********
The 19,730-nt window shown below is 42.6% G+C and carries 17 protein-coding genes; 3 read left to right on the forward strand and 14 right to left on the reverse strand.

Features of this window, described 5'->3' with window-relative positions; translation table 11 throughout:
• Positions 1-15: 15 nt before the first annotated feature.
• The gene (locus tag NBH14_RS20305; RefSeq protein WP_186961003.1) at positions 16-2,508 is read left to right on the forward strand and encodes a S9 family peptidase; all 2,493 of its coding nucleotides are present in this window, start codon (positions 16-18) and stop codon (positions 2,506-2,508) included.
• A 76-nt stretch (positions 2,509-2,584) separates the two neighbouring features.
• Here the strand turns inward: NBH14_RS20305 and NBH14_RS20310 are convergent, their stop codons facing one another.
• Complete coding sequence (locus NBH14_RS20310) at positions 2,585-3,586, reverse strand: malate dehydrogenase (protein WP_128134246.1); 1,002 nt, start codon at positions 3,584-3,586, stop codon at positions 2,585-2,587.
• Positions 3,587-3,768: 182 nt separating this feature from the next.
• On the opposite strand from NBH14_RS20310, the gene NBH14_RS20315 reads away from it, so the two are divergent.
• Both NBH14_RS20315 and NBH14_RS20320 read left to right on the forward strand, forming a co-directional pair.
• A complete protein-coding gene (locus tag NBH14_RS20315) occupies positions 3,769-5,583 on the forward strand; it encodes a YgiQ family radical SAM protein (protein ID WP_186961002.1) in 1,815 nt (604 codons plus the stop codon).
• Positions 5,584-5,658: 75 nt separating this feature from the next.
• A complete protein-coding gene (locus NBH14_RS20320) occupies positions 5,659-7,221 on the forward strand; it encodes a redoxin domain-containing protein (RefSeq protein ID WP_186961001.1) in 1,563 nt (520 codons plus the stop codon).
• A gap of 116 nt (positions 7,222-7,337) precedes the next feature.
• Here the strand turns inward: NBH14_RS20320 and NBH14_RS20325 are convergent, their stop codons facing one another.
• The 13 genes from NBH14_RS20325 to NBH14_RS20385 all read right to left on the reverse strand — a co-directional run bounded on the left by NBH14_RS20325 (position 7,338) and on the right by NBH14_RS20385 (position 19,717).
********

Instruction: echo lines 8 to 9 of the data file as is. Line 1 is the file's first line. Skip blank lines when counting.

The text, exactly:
• Positions 3,587-3,768: 182 nt separating this feature from the next.
• On the opposite strand from NBH14_RS20310, the gene NBH14_RS20315 reads away from it, so the two are divergent.